This is a story with enough alarm and money involved that it has gained significant attention. But unlike the Vioxx ‘fallout’ story in 2004, this story is made new by an extra twist. Major newspapers are framing it as a triumph for open access to information.

Each of these focus on how Nissen and Wolski used information culled from GlaxoSmithKline’s own public database, the Clinical Trial Register.

This story works. It has a personalized David and Goliath theme that invites schadenfreude when a large drug company is caught by its own data.

I worry, though, that this will create confidence in informal drug monitoring that relies on whistle-blowing by objective and motivated researchers and medical journals.

It’s already happening.

Joe Weisenthal at Techdirt, floats the idea that medical journals could replace the FDA.

Looking down the road, one could envision a system whereby it’s the FDA’s job to ensure that drug companies properly report safety and efficacy data, while third parties (think highly specialized versions of Consumer Reports) make judgments on a drug. Then, instead of having blanket pronouncements on whether a drug can be sold or not, it would be up to doctors to weigh all the risks and decide what’s best for their patients on an individual basis.

This a dangerous and naive view of informed medical choice. Front-line physicians don’t have the time, resources or skill to mount strict, comprehensive and authoritative analysis of drugs. GlaxoSmithKline’s Rosiglitazone Studies are no good to your family doctor. Moreover, doctors are swayed by drug marketing and browbeaten by patient advocating specific treatments.

Even worse, we can’t rely on uncoordinated third-party research specialists to study all of the effects of medicines that go to market, and we can’t rely on peer-reviewed journals to publish only good results.

Open access to the data is a good idea, but it is not enough. Public health cannot take place voluntarily or in a legal vacuum. We need regulation to enforce that open access, we need regulation to uncover harmful effects and screen for snake-oil ‘alternative therapies’, and we need regulation to free doctors and patients from biased sales pitches.

Absent this, informed choice about medical treatment is a myth.

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Following a paper published in Fertility and Sterility, the New York Times weighs in with this: As Demand for Donor Eggs Soars, High Prices Stir Ethical Concern.

The surprise for me was how Hastings Center ethicist Josephine Johnston characterized the problem: she thinks the lure of a big payment can cloud informed consent.

The real issue is whether the money can cloud someone’s judgment… We hear about egg donors being paid enormous amounts of money, $50,000 or $60,000… How much is that person actually giving informed consent about the medical procedure and really listening and thinking as it’s being described and its risks are explained?

Informed consent can’t happen when a lot of money is involved? Johnston’s assumption needs empirical evidence to back it up. Is it true that women are so tempted by money they become incapable of making an informed decision?

Informed consent is a legal concept, so its meaning varies by jurisdiction. However, at its core it involves the subject of a medical intervention only agreeing to the procedure after considering its purpose, risks, benefits and uncertainties – and the availability of alternatives.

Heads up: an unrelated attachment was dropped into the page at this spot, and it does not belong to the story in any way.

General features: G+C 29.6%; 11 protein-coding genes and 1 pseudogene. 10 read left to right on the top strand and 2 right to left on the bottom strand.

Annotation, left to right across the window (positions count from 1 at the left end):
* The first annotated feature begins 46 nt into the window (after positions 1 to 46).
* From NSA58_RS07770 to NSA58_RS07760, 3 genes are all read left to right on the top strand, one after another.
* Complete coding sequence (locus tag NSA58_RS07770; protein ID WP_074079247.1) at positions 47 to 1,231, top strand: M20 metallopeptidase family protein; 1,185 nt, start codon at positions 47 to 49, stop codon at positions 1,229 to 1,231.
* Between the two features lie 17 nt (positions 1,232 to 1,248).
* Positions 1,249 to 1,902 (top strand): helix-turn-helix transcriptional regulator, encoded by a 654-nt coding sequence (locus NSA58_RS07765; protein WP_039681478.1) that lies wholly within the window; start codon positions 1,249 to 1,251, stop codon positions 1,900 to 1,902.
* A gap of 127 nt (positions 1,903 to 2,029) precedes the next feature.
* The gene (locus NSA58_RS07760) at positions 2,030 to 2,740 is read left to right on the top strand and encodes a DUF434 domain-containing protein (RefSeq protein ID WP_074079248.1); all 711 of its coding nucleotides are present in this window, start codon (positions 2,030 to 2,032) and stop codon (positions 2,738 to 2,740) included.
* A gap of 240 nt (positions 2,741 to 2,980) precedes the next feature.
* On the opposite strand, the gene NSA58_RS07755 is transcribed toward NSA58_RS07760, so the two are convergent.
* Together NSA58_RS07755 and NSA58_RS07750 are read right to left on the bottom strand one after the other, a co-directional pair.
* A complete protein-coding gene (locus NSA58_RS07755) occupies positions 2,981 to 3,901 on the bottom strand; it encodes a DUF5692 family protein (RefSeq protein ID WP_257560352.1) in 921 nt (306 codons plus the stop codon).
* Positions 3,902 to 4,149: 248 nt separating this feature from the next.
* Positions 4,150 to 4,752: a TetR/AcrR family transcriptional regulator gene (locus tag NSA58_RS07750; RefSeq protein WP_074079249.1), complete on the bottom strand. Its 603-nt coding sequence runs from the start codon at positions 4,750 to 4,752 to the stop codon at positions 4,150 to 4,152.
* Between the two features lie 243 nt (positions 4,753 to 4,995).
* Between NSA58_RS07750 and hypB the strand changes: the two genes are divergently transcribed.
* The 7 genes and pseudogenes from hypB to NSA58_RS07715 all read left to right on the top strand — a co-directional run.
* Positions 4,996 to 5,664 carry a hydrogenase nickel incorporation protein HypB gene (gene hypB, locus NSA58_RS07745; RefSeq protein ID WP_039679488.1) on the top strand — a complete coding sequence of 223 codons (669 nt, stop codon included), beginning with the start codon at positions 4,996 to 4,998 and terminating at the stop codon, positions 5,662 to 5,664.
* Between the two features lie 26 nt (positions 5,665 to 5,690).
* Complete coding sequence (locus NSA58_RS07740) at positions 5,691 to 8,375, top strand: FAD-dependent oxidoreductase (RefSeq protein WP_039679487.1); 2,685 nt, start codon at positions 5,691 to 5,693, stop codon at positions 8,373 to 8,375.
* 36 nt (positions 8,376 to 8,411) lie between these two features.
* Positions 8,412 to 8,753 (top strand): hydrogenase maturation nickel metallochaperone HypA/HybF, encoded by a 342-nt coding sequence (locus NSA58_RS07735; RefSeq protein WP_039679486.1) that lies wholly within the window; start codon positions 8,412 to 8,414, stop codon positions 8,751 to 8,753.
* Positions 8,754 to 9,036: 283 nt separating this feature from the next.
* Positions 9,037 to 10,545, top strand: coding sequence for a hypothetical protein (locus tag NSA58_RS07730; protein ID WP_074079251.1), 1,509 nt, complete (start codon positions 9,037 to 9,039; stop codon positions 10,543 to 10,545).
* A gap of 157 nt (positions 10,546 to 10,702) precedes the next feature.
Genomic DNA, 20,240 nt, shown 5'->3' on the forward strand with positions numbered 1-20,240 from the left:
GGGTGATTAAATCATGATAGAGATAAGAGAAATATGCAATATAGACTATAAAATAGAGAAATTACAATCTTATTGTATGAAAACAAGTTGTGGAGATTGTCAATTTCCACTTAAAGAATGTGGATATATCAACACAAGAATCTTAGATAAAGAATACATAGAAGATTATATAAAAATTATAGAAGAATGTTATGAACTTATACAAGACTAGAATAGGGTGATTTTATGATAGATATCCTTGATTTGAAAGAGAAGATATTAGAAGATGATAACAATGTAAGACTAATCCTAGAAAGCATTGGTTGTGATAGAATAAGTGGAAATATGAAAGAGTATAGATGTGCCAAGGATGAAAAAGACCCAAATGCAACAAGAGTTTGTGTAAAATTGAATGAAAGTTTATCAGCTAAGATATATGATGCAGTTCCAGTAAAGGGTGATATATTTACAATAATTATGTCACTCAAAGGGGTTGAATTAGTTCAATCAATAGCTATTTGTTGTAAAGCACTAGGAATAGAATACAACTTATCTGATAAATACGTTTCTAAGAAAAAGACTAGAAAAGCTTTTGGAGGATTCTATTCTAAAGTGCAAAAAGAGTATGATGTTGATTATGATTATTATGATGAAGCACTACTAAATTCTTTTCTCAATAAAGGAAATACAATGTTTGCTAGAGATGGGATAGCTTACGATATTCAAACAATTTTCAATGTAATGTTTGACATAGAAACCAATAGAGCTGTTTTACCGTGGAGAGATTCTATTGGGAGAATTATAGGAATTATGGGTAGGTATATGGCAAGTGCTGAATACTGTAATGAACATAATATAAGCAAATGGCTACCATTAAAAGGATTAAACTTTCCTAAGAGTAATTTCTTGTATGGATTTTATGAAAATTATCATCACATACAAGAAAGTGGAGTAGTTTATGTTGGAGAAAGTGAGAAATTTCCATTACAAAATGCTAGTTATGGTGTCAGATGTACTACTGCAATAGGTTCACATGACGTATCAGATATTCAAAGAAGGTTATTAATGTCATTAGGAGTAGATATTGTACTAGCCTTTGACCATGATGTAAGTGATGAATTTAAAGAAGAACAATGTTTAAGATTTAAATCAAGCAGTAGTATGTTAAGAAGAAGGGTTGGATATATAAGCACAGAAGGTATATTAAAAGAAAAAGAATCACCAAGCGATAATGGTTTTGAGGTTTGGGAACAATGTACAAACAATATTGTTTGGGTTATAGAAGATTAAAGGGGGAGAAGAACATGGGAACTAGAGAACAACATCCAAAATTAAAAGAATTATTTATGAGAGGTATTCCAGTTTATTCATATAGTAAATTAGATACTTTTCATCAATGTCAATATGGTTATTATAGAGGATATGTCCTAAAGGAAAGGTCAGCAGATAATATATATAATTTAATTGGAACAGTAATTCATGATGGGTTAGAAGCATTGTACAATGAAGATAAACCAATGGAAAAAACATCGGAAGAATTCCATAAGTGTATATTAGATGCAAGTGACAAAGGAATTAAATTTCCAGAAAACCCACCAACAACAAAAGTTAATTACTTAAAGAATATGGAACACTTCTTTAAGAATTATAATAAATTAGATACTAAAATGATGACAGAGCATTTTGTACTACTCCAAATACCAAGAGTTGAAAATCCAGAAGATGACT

It’s something you’ll almost never see in medical dramas like House, where doctors  – not patients – make the decisions.

There are occasions when people are believed to be incapable of providing or withholding informed consent. This happens when patients are unable to make judgements about their care, either because of immaturity, cognitive infirmity or duress.

Since youth and mental health are not at issue, perhaps Johnston is thinking about duress. But since when is a profit incentive equivalent to duress? Where are the women held to ransom by student loans, who feel bad about selling eggs but do it anyways?

While it may be common for us to think that decisions we would not make signal an inability to make informed judgements, the question of a patient’s capacity to consent should have nothing to do with whether or not we think the decision is a good one.

A principled approach also recognizes the type of procedure should make no difference at all to the measurement of a person’s capacity to give informed consent. This just means that if a person is capable of giving informed consent for one medical procedure, they are capable of doing so for any. The stakes don’t matter. A woman who can give informed consent for a vaccination can give or withhold informed consent for a kidney donation, sex change, blood transfusion, or for-profit fertility treatment.

Also, why shouldn’t people consider facts external to the medical merits of a procedure? How does this threaten informed consent? Consider the following examples:

  1. When a person worries that they might lose their job if they don’t undergo a procedure, does this mean they lose the capacity to make informed consent?
  2. When a person is worried they might lose weeks of work if they undergo a procedure, does this mean they lose the capacity to withhold informed consent and refuse treatment?

Keeping in mind the second example, consider how nobody would question a woman’s capacity to consent if a she decided to not donate her eggs because it cost her too much time and money.